Lovefool 06.03.13 | Flame On, I’m Gone

Even Benedict Cumberbatch’s chiseled cheekbones can’t save Star Trek: Into Darkness in the eyes of our Lovefool.

 

Ugh. I hate it when I go see a movie all full of hope and slightly bright-eyed and I walk away a giant ball of rage.
 
So I saw the new Star Trek movie last weekend. Mr. J, Mrs. JG,FE and I set forth for the theater with joyful hearts and a few beers in our tummies. I should’ve known something was going wrong when I found myself muttering, “Dude, that’s not how cold fusion works AND OH MY GOD, physics?!? Does it not exist in this universe?!?”
 
Mr. J informs me that I went in with my expectations too high, but all I wanted was a little exposition. Maybe some character development for someone other than Scotty, who was absolutely the most-developed and, therefore, best character in the entire movie. (Seriously, though, Simon Pegg 4eva.) I probably would’ve even settled for Benedict Cumberbatch’s shower scene being left in since I did have to sit through the vaguely uncomfortable and not funny at all underwear scene. Kirk’s catgirl threesome was a little gross, too. Way to handle sex, any kind, even a hint of it, Mr. Abrams.
 
But, since we are who we are, let’s talk about the relationship in the movie. Uhura and Spock are still together, though there’s really not much of a sign of it until they get into a fight. Heaven help you if you didn’t see the first one, I hope you Wikipedia’d it before you walked in. Anyway, Uhura, unfortunately, dammit, ends up sounding like a total harridan when a mission goes wrong and it looks like Spock’s about to head to the great logical place in the sky despite the fact that she’s not fresh out of the Academy. “Space explorer” isn’t quite a desk job, you know? And Uhura is a total boss so what’s with the complete lack of professionalism? It’s…well, again, it’s uncomfortable, the way the whole thing plays out. She ends up presented as vaguely shrill and, apparently, surprised that Spock is kind of Vulcan-y. And then, after a fight with Spock in front of Kirk and a few Redshirts as part of an away crew (even Kirk is like “Dude, seriously, now?”) and a botched negotiation of sorts, we’re expected to believe she’s the Enterprise’s best option for saving Spock from having bitten off a bit more than he can chew.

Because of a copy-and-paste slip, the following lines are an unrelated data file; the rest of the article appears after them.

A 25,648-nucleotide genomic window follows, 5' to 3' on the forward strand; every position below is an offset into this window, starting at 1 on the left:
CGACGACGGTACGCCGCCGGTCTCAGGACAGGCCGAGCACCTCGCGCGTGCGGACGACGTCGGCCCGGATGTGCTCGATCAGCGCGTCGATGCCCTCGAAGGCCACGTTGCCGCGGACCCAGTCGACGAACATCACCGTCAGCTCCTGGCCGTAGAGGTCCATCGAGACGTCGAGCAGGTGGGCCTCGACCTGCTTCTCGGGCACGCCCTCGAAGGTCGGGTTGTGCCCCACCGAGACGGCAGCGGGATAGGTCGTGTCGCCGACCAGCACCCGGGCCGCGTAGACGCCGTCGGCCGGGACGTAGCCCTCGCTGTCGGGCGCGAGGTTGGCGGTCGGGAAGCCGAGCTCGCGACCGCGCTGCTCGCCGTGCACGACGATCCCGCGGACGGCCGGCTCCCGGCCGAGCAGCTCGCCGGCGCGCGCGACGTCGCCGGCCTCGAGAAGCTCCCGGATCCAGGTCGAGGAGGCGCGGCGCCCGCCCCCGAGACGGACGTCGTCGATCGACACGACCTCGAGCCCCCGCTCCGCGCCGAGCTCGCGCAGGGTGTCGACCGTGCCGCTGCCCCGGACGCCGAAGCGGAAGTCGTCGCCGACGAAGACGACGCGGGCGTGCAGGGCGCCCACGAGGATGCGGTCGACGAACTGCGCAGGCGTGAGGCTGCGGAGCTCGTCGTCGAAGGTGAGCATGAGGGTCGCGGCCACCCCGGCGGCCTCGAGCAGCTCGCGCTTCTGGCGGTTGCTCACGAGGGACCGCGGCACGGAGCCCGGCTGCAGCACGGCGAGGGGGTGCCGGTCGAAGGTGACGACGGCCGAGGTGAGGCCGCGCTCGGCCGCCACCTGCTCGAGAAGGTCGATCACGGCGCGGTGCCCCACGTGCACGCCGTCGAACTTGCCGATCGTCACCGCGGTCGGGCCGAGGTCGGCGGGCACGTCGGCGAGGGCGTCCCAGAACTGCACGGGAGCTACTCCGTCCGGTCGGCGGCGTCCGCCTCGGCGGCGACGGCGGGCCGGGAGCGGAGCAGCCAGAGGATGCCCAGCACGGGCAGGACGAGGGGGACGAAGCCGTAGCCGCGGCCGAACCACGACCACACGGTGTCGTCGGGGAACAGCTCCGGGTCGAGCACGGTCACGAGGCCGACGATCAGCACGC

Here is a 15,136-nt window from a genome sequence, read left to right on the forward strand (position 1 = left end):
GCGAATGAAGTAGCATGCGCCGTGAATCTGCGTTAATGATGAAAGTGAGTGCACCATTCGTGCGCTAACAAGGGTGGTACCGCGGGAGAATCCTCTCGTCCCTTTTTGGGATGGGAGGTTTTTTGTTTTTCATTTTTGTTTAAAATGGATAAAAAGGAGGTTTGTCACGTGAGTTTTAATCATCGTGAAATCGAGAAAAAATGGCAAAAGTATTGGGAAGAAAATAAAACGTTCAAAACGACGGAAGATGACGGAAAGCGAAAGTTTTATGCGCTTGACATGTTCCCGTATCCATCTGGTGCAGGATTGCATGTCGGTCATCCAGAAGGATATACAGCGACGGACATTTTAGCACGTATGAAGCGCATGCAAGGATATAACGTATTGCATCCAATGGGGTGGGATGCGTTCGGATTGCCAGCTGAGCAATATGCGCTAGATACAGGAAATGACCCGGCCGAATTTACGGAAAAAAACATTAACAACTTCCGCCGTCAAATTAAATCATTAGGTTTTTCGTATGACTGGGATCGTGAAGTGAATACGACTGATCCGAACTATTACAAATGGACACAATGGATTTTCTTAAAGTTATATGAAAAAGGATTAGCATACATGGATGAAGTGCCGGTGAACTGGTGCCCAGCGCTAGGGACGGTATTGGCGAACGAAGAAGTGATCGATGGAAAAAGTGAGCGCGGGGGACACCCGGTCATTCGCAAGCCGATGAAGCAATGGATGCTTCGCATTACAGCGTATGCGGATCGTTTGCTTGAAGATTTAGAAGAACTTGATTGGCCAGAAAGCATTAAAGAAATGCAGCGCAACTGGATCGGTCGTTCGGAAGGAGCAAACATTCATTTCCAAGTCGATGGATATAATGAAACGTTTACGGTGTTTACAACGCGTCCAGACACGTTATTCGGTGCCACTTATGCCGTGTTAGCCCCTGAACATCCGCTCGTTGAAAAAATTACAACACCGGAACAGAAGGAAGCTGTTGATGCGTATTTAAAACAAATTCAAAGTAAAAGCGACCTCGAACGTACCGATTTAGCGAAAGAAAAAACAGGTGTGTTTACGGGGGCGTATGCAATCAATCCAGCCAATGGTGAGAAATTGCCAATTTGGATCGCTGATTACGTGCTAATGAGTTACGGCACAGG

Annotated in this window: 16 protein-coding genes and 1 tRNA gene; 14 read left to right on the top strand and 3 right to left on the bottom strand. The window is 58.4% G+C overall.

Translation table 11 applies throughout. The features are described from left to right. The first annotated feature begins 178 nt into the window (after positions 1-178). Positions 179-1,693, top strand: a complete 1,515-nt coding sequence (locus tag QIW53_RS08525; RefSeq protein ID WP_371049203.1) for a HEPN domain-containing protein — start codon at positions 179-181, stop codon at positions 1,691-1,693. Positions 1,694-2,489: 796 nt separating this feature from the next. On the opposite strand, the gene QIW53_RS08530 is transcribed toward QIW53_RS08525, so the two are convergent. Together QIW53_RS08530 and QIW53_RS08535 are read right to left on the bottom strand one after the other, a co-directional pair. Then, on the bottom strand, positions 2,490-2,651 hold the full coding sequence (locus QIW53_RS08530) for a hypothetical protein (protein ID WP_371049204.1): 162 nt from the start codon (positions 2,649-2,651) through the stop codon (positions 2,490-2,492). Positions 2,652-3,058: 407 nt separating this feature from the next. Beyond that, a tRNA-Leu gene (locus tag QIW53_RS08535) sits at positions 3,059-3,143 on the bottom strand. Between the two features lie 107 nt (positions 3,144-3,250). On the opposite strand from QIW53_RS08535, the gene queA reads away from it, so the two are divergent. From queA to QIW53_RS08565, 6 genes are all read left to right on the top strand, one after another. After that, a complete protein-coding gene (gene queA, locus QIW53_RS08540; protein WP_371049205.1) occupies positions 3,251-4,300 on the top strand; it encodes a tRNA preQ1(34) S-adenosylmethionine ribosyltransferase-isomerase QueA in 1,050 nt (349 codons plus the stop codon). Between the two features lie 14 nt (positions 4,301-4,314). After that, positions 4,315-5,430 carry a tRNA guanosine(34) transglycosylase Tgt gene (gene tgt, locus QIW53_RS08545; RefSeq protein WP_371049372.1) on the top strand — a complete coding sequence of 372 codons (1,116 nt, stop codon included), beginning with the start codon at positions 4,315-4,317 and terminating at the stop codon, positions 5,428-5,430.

And don’t even get me started on that. The communications officer is the best bet to save your Vulcan First Officer, who has jumped right into a nasty close combat situation on a flying vehicle that he doesn’t have much chance of winning? Are you f-ing kidding me? Like, I get that she’s saving her man and a fully qualified Starfleet officer and props, but did they not have Security back in the day? And, honestly, I’m a little incredulous that Spock would jump into a situation where he’s that outgunned. But that’s more of the same from my previous issues, which are basically that J.J. Abrams needs to get someone who knows and loves Star Trek working with him and he’s famously said he’s not that person.
 

I guess I just feel like this fine romance is just shoehorned into the movie, seemingly just for the sake of getting girls into seats. It should be a little more fleshed out. It shouldn’t feel like it’s there just because. It’s almost an insult to the franchise, this movie, and Uhura harping while Spock is like “Yo, I’m a Vulcan, that’s how I roll.” is not helping. I love Star Trek and this sure didn’t feel like the real deal, but I saw it and I’ll probably see the next one, despite the fact that I had to suppress a shudder when I typed that. Me and this reboot have a bad date but they say everything old is new again. Here’s hoping next time it’s got a little more shine and a lot less shrew. | Erin Jameson

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